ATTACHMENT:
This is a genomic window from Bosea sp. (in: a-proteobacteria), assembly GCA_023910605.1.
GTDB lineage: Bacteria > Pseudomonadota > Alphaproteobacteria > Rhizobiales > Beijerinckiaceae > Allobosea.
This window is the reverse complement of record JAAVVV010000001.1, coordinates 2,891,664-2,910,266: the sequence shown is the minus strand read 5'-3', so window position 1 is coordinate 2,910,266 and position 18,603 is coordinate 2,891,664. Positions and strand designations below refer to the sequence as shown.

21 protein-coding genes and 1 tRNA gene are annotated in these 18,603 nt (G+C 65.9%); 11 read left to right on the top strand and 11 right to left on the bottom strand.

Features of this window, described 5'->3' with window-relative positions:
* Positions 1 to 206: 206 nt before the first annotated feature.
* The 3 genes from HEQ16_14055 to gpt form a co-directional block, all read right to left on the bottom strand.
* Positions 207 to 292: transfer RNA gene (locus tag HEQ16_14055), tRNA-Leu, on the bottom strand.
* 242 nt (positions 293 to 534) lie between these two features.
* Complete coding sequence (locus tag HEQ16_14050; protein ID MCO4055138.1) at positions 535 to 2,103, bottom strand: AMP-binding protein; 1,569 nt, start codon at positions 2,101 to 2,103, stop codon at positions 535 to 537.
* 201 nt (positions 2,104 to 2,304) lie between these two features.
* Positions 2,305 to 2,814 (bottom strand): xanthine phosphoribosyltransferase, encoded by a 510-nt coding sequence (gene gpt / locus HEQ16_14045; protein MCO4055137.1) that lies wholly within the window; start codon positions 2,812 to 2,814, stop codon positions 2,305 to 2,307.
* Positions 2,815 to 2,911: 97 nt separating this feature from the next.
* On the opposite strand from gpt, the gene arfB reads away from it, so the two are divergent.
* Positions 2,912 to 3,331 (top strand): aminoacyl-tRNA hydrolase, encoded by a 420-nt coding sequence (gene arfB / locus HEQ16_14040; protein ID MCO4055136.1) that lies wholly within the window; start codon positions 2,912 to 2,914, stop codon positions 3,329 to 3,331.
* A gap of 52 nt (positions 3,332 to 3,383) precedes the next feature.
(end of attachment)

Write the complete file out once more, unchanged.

This is a genomic window from Bosea sp. (in: a-proteobacteria), assembly GCA_023910605.1.
GTDB lineage: Bacteria > Pseudomonadota > Alphaproteobacteria > Rhizobiales > Beijerinckiaceae > Allobosea.
This window is the reverse complement of record JAAVVV010000001.1, coordinates 2,891,664-2,910,266: the sequence shown is the minus strand read 5'-3', so window position 1 is coordinate 2,910,266 and position 18,603 is coordinate 2,891,664. Positions and strand designations below refer to the sequence as shown.

21 protein-coding genes and 1 tRNA gene are annotated in these 18,603 nt (G+C 65.9%); 11 read left to right on the top strand and 11 right to left on the bottom strand.

Features of this window, described 5'->3' with window-relative positions:
* Positions 1 to 206: 206 nt before the first annotated feature.
* The 3 genes from HEQ16_14055 to gpt form a co-directional block, all read right to left on the bottom strand.
* Positions 207 to 292: transfer RNA gene (locus tag HEQ16_14055), tRNA-Leu, on the bottom strand.
* 242 nt (positions 293 to 534) lie between these two features.
* Complete coding sequence (locus tag HEQ16_14050; protein ID MCO4055138.1) at positions 535 to 2,103, bottom strand: AMP-binding protein; 1,569 nt, start codon at positions 2,101 to 2,103, stop codon at positions 535 to 537.
* 201 nt (positions 2,104 to 2,304) lie between these two features.
* Positions 2,305 to 2,814 (bottom strand): xanthine phosphoribosyltransferase, encoded by a 510-nt coding sequence (gene gpt / locus HEQ16_14045; protein MCO4055137.1) that lies wholly within the window; start codon positions 2,812 to 2,814, stop codon positions 2,305 to 2,307.
* Positions 2,815 to 2,911: 97 nt separating this feature from the next.
* On the opposite strand from gpt, the gene arfB reads away from it, so the two are divergent.
* Positions 2,912 to 3,331 (top strand): aminoacyl-tRNA hydrolase, encoded by a 420-nt coding sequence (gene arfB / locus HEQ16_14040; protein ID MCO4055136.1) that lies wholly within the window; start codon positions 2,912 to 2,914, stop codon positions 3,329 to 3,331.
* A gap of 52 nt (positions 3,332 to 3,383) precedes the next feature.